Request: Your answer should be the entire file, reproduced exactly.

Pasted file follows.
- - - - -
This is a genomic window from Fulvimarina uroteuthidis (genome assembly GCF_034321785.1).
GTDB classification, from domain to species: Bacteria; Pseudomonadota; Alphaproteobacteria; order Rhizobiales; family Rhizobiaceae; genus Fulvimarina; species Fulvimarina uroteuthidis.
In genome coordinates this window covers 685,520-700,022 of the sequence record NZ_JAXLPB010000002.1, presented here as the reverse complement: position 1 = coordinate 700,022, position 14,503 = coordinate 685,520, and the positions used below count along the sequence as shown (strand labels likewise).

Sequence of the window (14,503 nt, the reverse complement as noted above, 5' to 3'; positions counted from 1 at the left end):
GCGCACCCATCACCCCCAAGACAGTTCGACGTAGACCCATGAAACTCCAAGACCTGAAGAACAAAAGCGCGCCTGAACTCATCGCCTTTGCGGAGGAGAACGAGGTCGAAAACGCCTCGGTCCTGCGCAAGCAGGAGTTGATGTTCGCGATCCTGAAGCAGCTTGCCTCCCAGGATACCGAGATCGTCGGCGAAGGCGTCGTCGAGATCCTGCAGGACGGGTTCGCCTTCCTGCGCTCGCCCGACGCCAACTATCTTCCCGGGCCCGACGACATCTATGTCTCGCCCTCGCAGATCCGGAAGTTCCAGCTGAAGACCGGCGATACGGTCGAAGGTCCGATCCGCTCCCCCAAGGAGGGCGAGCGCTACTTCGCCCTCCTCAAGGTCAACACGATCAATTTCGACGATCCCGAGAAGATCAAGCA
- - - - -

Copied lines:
This is a genomic window from Fulvimarina uroteuthidis (genome assembly GCF_034321785.1).
GTDB classification, from domain to species: Bacteria; Pseudomonadota; Alphaproteobacteria; order Rhizobiales; family Rhizobiaceae; genus Fulvimarina; species Fulvimarina uroteuthidis.
In genome coordinates this window covers 685,520-700,022 of the sequence record NZ_JAXLPB010000002.1, presented here as the reverse complement: position 1 = coordinate 700,022, position 14,503 = coordinate 685,520, and the positions used below count along the sequence as shown (strand labels likewise).

Sequence of the window (14,503 nt, the reverse complement as noted above, 5' to 3'; positions counted from 1 at the left end):
GCGCACCCATCACCCCCAAGACAGTTCGACGTAGACCCATGAAACTCCAAGACCTGAAGAACAAAAGCGCGCCTGAACTCATCGCCTTTGCGGAGGAGAACGAGGTCGAAAACGCCTCGGTCCTGCGCAAGCAGGAGTTGATGTTCGCGATCCTGAAGCAGCTTGCCTCCCAGGATACCGAGATCGTCGGCGAAGGCGTCGTCGAGATCCTGCAGGACGGGTTCGCCTTCCTGCGCTCGCCCGACGCCAACTATCTTCCCGGGCCCGACGACATCTATGTCTCGCCCTCGCAGATCCGGAAGTTCCAGCTGAAGACCGGCGATACGGTCGAAGGTCCGATCCGCTCCCCCAAGGAGGGCGAGCGCTACTTCGCCCTCCTCAAGGTCAACACGATCAATTTCGACGATCCCGAGAAGATCAAGCA